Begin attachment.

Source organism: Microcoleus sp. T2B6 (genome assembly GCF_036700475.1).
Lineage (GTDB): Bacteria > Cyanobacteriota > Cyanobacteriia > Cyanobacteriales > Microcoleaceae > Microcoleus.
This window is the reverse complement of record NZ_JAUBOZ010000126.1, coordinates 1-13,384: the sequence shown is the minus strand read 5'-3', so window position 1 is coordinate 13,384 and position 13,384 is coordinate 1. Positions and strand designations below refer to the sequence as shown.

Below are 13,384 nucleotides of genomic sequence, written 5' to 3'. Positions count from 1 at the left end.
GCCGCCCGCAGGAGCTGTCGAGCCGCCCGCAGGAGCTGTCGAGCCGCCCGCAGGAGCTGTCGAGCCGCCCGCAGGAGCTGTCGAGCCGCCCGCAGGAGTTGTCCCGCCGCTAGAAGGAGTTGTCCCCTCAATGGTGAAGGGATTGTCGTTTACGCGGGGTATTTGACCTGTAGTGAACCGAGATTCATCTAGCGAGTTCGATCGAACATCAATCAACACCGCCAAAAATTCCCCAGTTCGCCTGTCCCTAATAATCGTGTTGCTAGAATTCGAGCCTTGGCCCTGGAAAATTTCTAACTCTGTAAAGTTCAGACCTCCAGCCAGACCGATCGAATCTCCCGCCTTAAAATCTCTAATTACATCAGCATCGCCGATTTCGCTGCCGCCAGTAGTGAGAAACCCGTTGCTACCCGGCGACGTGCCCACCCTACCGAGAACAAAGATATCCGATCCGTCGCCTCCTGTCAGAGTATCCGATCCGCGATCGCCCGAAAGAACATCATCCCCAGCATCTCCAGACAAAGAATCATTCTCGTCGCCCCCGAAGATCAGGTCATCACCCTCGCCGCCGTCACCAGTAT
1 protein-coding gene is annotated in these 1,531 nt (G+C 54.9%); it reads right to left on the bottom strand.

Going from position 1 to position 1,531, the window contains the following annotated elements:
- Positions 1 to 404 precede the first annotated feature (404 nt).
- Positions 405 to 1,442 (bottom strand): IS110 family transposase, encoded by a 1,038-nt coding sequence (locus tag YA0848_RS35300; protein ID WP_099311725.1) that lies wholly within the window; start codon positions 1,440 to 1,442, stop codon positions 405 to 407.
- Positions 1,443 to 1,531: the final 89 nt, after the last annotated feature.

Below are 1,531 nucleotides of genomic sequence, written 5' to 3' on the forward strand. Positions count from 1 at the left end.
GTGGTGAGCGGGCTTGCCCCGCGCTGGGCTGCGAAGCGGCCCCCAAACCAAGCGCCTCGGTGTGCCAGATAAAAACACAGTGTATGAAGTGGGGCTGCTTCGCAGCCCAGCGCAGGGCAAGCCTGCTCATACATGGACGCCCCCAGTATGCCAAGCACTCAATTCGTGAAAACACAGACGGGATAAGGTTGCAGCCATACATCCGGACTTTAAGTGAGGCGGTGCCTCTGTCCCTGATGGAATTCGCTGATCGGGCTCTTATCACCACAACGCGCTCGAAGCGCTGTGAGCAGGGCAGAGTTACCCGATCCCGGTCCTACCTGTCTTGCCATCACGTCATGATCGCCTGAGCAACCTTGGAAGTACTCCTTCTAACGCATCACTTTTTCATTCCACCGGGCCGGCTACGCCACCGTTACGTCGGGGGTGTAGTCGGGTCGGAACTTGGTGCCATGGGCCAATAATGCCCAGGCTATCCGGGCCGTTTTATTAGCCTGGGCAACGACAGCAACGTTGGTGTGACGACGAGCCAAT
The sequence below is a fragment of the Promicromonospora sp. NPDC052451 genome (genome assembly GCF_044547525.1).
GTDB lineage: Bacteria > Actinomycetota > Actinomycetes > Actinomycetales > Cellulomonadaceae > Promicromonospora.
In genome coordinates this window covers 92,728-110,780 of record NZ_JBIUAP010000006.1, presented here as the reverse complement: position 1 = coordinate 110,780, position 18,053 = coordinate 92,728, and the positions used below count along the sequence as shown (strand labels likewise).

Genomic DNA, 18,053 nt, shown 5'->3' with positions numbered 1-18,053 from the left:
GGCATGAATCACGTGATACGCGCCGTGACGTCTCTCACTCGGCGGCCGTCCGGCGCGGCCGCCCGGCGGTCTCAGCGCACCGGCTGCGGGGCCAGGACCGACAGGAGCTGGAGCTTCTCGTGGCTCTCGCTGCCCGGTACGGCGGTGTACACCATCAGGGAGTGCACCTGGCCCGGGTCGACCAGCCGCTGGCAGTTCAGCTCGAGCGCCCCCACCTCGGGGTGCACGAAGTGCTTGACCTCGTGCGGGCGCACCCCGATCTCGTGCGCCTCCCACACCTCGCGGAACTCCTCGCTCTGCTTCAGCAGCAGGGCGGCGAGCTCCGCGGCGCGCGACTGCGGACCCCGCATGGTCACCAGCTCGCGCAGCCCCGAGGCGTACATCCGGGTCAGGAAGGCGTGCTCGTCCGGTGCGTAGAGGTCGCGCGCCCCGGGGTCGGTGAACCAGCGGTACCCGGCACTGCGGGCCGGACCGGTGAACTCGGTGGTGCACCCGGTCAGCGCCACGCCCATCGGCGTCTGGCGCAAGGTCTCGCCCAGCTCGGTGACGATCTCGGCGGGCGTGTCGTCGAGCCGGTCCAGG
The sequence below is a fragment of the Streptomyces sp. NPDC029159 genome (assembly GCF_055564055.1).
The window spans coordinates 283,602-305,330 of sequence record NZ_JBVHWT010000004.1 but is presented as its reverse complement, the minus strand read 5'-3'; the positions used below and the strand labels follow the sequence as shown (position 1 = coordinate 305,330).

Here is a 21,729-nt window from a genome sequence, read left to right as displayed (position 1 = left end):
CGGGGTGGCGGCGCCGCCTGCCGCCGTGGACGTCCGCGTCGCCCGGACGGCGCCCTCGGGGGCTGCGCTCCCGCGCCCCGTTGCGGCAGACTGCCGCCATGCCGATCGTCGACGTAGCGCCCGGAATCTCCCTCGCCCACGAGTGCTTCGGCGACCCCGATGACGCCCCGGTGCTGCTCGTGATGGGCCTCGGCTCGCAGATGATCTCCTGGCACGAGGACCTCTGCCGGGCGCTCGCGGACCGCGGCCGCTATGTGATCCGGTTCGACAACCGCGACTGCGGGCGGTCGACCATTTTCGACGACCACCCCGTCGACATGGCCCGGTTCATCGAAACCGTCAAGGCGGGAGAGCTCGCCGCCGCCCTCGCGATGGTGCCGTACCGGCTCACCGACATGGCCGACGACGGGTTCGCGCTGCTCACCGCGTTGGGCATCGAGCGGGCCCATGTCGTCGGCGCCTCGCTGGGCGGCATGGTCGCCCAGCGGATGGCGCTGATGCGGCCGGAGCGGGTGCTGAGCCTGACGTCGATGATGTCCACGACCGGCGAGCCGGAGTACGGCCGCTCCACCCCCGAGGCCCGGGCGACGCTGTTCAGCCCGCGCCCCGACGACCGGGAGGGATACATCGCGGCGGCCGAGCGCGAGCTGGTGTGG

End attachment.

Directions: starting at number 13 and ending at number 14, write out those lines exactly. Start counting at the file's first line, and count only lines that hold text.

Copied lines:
The sequence below is a fragment of the Promicromonospora sp. NPDC052451 genome (genome assembly GCF_044547525.1).
GTDB lineage: Bacteria > Actinomycetota > Actinomycetes > Actinomycetales > Cellulomonadaceae > Promicromonospora.